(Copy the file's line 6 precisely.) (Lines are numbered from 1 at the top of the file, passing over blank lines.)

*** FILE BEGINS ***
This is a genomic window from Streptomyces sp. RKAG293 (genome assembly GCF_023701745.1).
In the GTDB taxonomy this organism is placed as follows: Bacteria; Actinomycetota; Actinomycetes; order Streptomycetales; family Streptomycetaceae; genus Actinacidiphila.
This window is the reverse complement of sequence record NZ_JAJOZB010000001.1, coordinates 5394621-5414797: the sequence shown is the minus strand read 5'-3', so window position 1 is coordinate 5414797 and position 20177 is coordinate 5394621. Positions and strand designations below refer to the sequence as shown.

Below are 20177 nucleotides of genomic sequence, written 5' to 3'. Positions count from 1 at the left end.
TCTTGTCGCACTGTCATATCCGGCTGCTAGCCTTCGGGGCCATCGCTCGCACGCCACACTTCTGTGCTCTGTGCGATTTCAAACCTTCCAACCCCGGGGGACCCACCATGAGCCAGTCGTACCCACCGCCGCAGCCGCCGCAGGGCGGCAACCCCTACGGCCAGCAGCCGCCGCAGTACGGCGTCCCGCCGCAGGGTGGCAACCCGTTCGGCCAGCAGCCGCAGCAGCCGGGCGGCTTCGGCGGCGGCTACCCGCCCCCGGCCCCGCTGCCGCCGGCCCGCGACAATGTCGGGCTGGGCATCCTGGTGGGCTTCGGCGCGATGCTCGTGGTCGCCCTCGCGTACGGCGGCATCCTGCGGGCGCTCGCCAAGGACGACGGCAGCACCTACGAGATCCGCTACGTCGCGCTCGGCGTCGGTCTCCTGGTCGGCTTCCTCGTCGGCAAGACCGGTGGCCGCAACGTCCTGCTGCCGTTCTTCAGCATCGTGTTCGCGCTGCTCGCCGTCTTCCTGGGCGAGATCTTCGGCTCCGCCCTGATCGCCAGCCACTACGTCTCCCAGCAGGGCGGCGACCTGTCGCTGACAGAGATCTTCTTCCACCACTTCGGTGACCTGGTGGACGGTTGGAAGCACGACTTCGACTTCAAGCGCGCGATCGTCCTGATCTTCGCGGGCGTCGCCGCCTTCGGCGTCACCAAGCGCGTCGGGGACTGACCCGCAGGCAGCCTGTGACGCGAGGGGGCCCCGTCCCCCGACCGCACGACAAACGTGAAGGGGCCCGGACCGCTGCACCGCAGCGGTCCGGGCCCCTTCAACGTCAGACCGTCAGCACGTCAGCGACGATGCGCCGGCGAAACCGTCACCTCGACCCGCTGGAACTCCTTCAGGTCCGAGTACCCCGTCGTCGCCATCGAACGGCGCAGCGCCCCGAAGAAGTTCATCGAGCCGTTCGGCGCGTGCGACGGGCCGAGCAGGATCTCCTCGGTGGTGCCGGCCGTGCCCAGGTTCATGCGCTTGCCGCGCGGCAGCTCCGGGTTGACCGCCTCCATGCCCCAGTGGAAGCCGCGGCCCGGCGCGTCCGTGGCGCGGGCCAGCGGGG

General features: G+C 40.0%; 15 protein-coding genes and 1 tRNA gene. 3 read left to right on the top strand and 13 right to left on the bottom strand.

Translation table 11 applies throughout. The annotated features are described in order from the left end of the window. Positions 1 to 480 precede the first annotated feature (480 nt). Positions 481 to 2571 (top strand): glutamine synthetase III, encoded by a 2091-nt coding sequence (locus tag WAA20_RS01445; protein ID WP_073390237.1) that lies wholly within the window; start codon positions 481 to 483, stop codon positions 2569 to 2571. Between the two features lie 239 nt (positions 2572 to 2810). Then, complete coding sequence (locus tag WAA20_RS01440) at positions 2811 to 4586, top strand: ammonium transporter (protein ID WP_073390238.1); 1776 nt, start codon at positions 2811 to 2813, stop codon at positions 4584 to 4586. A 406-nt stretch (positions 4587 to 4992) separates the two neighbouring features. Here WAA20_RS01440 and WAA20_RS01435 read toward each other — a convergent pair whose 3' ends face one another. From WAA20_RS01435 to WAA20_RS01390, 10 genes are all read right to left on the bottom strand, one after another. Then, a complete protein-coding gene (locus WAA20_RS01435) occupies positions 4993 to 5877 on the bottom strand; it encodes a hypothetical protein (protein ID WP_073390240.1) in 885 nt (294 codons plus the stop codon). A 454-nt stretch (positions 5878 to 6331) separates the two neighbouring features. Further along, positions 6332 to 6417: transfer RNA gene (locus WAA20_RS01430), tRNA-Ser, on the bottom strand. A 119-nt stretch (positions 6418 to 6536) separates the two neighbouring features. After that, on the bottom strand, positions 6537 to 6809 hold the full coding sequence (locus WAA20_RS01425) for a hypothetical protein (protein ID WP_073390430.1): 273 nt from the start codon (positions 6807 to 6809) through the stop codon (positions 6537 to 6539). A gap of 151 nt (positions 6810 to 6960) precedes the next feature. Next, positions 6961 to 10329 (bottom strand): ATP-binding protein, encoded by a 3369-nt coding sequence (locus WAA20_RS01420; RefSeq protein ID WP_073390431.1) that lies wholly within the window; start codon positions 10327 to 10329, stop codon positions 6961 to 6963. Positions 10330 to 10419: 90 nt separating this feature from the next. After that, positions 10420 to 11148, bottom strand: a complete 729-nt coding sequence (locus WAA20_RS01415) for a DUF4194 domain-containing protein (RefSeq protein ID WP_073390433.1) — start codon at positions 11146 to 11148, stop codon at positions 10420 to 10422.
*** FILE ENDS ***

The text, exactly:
General features: G+C 40.0%; 15 protein-coding genes and 1 tRNA gene. 3 read left to right on the top strand and 13 right to left on the bottom strand.